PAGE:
Friday, June 17, 2016

“Hang-On,” Then Let Go

Apparently my late Uncle Richard owned a motorcycle, but I don’t recall actually ever seeing it. It’s just as well: I’ve always viewed motorbikes less as badass beasts of streets, and more as potential harbingers of injury to my frail skull, my tiny, crunchy bones, and my squishy genitals. And you can’t even put a baseball card in the spokes. 

That’s one of the reasons I was never interested in Super Hang-On, one of the earliest offerings of the Sega Genesis/Mega Drive library. The cover, featuring a biker leaning off his sweet, high-powered hog to make a hairpin turn, was plastered all over Sega promo materials. Even for a guy who had never played the game, the iconic image screamed “Sega!” before the actual Sega Scream ads were even a glimmer in Sonic’s over-caffeinated eyes.

Nearly a decade after its 1989 release, I finally got my hands on Super Hang-On as part of the “6-Pak,” a Genesis cartridge crammed to the brim with SHO and five of Sega’s other early hits. Super Hang-On had motorcycles and passwords and I had a new copy of Tekken and not a whole lot of patience, so I wound up playing Streets of Rage for an hour before going back to the rugged, dangerously sharp polygons of the 32-bit era.

Earlier this month, I picked up the Sega Vintage Collection on PlayStation 3 for a fiver. For the second time in my life, I had gotten a copy of Super Hang-On as part of a package deal. And, for the second time, it was the gaming equivalent of licorice jellybeans, sinking to the bottom of the metaphorical bag as I stabbed my way through Revenge of Shinobi and punched many a hapless octopi to death in that Master System classic, Alex Kidd in Miracle World.

But when I loaded up Super Hang-On, this time the arcade version from 1987, and went poking around in the options menu, I found something mind-blowing.

You could play in 3D. Delicious, old-school, red ‘n’ blue, three-freaking-dee. Images of Rad Racer on NES flooded my mind. That game was in 3D too. And it was the most child-abusing, soul-rending “3D” I’ve ever seen, staining many a youthful afternoon in salty, salty tears.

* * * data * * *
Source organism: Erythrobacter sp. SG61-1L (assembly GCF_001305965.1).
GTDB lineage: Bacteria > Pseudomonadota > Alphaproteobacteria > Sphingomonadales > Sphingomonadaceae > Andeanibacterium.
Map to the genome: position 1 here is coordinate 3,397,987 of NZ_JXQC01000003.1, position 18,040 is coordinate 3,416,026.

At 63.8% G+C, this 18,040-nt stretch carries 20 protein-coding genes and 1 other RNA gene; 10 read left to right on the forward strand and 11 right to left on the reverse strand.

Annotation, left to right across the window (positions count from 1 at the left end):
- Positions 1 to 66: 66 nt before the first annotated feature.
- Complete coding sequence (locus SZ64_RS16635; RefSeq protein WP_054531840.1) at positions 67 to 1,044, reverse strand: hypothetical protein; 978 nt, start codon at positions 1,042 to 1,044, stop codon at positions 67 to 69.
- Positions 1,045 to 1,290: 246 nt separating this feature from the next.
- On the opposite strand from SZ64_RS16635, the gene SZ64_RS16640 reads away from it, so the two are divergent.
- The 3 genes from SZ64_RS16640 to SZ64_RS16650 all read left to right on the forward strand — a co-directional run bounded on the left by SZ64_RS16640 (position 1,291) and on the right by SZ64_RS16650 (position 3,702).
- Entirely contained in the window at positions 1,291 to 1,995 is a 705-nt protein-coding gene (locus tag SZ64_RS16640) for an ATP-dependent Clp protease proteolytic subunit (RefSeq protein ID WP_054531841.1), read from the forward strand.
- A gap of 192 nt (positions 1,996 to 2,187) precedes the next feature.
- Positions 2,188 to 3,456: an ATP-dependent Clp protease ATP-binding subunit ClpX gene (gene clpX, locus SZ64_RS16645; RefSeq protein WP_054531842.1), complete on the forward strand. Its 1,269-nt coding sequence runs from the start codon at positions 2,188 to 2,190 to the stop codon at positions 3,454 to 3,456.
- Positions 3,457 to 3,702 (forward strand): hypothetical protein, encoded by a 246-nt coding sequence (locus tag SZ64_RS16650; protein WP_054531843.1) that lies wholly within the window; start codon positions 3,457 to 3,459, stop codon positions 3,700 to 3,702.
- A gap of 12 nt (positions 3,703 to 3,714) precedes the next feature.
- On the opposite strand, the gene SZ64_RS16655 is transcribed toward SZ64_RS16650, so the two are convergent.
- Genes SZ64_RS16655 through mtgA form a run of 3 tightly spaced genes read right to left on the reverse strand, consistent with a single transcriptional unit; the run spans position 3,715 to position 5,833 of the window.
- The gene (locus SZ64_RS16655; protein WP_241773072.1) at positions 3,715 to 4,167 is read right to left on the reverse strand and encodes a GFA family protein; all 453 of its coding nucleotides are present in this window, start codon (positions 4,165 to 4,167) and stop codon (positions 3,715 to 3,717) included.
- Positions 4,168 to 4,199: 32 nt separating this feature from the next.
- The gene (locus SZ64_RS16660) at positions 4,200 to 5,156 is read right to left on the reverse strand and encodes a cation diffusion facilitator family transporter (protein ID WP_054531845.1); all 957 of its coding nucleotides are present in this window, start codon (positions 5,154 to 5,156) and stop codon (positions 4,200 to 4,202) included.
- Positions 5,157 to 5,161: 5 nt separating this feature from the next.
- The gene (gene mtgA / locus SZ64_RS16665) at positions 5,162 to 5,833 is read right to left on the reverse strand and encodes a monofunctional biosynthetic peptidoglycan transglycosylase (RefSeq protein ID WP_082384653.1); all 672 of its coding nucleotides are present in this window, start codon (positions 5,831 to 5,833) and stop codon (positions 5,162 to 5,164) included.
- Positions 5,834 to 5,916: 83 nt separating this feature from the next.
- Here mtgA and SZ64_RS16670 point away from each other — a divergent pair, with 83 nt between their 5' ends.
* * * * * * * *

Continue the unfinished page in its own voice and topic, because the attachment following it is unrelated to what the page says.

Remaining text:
Still, I figured I’d give it a try, and dug out the only pair of 3D glasses I owned. At least if Super Hang-On looked less like a game and more like someone spilled a bucket of red and blue paint on a burn victim, I’d be appropriately viewing it though Nightmare on Elm Street glasses.

I want you to go grab your 3D glasses. C’mon, I know you have a pair of them. Go dig ‘em out and put ‘em on. Seriously, I’ll wait.

You ready?

Take a look at this.

Click on it for full screen!

This photo is nice, but doesn’t do the game justice. SHO’s 3D mode is awesome! The road has some serious depth, the background objects pop and bob with the action, and playing for more than 10 minutes gives me a headache like I was just punched in the jaw by the Mighty Thor. It’s just as 3D was meant to be!

At its core, Super Hang-On is just Outrun on two wheels. But SHO has something Outrun doesn’t: a turbo button! Well, unless you’re playing Turbo Outrun, which also has a turbo button, as the name would imply. But SHO has a turbo button IN 3D.

Super Hang-On immediately reminded me why I used to play racing games, before Gran Tourismo made everything SUPER REALISTIC down the thread count of the driver’s underpants; before “drifting” – applying the breaks to make the car slide around corners – took the fun out of all 200-plus horses. SHO adheres to a simple concept that’s been lost in modern gaming: just go fast.